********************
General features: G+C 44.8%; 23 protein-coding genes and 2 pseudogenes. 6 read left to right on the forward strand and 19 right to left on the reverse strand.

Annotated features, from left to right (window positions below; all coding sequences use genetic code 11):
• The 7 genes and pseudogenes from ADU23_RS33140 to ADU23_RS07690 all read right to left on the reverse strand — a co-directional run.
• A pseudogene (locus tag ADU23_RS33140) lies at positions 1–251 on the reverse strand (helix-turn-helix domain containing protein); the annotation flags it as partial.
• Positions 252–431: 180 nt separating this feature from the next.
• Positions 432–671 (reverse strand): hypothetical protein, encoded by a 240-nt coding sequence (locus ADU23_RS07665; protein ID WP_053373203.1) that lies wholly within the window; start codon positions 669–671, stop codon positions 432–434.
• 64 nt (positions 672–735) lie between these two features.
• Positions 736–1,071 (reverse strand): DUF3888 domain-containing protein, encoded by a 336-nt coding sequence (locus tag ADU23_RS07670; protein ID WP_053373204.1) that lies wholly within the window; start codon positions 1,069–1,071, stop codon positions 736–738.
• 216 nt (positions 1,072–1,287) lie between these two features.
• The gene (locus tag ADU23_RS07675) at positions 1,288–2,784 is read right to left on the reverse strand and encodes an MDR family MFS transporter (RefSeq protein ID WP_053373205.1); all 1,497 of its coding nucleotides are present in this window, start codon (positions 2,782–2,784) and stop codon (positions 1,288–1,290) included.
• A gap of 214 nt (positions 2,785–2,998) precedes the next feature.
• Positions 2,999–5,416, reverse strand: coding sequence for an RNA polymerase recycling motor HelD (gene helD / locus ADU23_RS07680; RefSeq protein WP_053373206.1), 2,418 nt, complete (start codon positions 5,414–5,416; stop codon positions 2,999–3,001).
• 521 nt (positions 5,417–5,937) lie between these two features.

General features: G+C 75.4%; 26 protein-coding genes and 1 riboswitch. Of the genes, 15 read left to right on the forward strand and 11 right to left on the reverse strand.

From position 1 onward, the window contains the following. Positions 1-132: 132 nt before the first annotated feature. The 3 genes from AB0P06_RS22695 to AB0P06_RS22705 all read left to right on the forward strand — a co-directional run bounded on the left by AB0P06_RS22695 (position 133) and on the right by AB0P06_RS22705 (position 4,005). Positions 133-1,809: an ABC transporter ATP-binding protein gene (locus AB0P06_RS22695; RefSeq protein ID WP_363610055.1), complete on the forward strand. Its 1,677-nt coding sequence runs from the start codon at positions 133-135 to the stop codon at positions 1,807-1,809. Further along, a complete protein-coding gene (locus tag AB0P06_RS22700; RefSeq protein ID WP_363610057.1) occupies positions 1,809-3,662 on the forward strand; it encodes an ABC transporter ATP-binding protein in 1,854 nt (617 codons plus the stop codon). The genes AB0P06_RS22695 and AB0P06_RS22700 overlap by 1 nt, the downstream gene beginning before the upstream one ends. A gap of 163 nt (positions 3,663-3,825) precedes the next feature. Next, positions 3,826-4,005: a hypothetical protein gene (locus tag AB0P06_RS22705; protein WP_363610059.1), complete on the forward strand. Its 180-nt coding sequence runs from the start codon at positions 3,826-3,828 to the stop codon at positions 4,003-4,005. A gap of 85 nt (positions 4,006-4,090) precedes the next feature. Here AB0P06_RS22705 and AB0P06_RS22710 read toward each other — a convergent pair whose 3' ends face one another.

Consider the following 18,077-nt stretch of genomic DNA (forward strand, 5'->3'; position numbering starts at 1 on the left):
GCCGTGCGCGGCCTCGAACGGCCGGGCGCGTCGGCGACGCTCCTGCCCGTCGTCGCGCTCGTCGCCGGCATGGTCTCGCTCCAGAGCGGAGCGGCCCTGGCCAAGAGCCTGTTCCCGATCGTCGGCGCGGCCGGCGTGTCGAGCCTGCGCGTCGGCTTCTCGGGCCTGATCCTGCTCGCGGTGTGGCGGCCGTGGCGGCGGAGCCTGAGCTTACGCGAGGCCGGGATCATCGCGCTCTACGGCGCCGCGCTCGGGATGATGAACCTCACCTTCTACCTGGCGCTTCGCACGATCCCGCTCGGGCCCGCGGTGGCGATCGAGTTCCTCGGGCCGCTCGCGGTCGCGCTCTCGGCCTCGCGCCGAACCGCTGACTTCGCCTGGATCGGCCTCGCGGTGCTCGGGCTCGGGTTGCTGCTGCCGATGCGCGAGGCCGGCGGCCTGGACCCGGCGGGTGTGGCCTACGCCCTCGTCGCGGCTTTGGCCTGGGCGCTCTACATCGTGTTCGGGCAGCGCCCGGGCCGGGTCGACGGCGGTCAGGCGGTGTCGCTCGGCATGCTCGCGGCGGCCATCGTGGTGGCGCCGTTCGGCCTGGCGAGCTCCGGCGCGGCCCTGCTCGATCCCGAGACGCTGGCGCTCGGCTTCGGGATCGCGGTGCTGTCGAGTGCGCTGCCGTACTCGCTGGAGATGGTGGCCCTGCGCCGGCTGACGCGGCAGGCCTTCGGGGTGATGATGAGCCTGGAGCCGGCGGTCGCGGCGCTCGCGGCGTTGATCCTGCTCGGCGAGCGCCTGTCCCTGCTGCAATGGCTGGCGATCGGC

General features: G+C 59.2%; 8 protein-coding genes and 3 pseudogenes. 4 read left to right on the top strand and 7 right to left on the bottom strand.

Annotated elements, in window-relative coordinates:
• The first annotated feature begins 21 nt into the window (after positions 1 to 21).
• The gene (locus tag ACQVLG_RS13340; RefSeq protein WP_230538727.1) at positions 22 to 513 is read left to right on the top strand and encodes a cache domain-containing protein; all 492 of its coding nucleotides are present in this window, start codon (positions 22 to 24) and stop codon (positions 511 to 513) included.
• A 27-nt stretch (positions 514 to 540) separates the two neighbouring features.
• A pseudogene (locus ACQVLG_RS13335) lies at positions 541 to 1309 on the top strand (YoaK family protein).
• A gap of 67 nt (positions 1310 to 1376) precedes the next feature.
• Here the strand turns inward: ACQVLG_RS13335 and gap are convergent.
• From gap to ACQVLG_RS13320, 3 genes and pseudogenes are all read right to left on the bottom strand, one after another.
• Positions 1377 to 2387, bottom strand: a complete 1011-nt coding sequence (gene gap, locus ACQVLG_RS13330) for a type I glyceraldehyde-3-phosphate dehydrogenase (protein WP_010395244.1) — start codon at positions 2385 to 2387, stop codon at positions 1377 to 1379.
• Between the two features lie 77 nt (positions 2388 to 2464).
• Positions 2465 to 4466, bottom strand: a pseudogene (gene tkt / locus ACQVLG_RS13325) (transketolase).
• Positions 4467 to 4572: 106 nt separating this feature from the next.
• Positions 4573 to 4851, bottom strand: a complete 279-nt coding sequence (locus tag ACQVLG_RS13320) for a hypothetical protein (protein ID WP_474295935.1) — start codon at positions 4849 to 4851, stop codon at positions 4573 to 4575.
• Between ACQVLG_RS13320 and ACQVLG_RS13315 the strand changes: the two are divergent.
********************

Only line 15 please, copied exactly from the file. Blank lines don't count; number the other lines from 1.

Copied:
From position 1 onward, the window contains the following. Positions 1-132: 132 nt before the first annotated feature. The 3 genes from AB0P06_RS22695 to AB0P06_RS22705 all read left to right on the forward strand — a co-directional run bounded on the left by AB0P06_RS22695 (position 133) and on the right by AB0P06_RS22705 (position 4,005). Positions 133-1,809: an ABC transporter ATP-binding protein gene (locus AB0P06_RS22695; RefSeq protein ID WP_363610055.1), complete on the forward strand. Its 1,677-nt coding sequence runs from the start codon at positions 133-135 to the stop codon at positions 1,807-1,809. Further along, a complete protein-coding gene (locus tag AB0P06_RS22700; RefSeq protein ID WP_363610057.1) occupies positions 1,809-3,662 on the forward strand; it encodes an ABC transporter ATP-binding protein in 1,854 nt (617 codons plus the stop codon). The genes AB0P06_RS22695 and AB0P06_RS22700 overlap by 1 nt, the downstream gene beginning before the upstream one ends. A gap of 163 nt (positions 3,663-3,825) precedes the next feature. Next, positions 3,826-4,005: a hypothetical protein gene (locus tag AB0P06_RS22705; protein WP_363610059.1), complete on the forward strand. Its 180-nt coding sequence runs from the start codon at positions 3,826-3,828 to the stop codon at positions 4,003-4,005. A gap of 85 nt (positions 4,006-4,090) precedes the next feature. Here AB0P06_RS22705 and AB0P06_RS22710 read toward each other — a convergent pair whose 3' ends face one another.